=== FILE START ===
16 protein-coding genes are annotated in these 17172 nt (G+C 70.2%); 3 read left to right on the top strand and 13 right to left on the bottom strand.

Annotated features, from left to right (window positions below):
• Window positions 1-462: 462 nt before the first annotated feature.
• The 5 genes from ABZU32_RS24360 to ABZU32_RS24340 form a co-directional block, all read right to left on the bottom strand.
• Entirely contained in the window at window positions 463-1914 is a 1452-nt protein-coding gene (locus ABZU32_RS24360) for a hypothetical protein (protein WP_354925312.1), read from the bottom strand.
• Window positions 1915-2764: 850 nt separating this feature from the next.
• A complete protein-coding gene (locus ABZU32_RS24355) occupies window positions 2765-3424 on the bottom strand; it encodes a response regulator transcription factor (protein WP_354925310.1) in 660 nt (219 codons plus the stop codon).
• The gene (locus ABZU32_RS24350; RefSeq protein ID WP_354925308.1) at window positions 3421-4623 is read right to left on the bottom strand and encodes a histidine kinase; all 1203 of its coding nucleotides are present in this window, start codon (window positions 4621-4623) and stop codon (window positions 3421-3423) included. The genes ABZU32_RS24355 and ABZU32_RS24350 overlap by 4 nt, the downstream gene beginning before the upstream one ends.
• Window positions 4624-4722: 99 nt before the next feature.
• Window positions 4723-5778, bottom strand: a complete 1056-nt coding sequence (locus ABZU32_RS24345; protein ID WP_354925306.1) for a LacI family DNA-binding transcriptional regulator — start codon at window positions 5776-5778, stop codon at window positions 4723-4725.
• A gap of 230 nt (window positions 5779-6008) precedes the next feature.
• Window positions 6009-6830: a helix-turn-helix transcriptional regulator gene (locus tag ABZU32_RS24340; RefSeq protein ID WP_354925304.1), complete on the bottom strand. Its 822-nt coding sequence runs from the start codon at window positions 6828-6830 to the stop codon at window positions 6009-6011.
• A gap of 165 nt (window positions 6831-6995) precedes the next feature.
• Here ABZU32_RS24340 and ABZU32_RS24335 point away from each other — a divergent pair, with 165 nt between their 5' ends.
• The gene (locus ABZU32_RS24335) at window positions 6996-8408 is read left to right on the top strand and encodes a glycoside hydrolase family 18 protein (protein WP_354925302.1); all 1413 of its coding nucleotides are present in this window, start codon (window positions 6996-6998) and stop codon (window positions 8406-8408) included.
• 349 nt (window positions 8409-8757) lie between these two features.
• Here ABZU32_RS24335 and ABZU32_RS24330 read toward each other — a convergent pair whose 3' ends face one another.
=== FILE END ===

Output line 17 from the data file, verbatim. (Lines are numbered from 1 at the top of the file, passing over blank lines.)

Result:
• Here ABZU32_RS24335 and ABZU32_RS24330 read toward each other — a convergent pair whose 3' ends face one another.